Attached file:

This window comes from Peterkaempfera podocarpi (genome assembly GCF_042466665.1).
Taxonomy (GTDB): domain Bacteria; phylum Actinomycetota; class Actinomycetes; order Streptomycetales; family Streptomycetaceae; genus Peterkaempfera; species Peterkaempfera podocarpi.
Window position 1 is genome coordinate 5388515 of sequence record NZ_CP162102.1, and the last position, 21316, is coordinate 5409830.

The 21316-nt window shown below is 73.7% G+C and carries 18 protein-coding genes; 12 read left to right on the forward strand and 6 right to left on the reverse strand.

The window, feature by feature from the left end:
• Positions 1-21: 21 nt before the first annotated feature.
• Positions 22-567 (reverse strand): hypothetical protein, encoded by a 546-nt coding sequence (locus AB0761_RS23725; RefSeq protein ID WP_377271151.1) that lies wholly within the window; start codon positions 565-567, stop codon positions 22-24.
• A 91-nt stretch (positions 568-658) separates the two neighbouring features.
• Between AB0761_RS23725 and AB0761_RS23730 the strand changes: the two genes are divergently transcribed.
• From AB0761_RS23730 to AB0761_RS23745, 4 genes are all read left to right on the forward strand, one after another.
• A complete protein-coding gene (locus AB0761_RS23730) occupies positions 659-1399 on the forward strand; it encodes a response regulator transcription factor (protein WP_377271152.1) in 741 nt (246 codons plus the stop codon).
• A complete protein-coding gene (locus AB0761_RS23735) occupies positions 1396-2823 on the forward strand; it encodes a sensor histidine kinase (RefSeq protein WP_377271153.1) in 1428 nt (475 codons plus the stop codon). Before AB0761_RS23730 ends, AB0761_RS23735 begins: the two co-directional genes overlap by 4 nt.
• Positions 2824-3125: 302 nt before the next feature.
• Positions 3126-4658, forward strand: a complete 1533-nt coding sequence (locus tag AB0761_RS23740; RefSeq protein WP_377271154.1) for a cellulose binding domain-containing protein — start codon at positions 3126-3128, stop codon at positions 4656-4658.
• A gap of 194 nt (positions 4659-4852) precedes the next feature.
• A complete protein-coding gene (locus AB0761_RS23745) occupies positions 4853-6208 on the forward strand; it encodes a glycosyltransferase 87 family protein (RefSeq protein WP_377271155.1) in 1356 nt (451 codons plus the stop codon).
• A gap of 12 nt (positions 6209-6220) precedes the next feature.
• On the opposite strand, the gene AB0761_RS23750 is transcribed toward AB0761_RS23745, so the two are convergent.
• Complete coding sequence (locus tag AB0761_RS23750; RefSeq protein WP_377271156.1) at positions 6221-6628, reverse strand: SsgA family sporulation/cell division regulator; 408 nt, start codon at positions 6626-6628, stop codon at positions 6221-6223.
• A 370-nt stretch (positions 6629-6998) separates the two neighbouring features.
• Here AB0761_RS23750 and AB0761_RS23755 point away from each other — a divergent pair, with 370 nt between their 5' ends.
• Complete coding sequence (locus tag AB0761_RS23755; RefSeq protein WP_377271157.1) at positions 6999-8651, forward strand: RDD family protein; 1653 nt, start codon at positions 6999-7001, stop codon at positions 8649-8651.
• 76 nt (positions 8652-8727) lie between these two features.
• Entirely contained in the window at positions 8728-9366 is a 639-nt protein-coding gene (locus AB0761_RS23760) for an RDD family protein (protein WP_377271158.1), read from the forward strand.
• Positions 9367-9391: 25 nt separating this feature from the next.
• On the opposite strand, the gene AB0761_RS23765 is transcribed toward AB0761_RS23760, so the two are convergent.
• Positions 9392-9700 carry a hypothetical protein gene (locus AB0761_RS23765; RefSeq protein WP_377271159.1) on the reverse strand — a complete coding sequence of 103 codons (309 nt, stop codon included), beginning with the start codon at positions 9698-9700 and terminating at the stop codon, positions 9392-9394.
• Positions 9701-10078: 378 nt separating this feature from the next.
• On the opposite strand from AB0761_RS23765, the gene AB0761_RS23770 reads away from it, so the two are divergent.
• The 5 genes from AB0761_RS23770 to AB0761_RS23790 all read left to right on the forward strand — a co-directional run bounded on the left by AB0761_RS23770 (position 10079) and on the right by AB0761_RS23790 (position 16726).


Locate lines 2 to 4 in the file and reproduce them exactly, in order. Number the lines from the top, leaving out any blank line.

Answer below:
Taxonomy (GTDB): domain Bacteria; phylum Actinomycetota; class Actinomycetes; order Streptomycetales; family Streptomycetaceae; genus Peterkaempfera; species Peterkaempfera podocarpi.
Window position 1 is genome coordinate 5388515 of sequence record NZ_CP162102.1, and the last position, 21316, is coordinate 5409830.

The 21316-nt window shown below is 73.7% G+C and carries 18 protein-coding genes; 12 read left to right on the forward strand and 6 right to left on the reverse strand.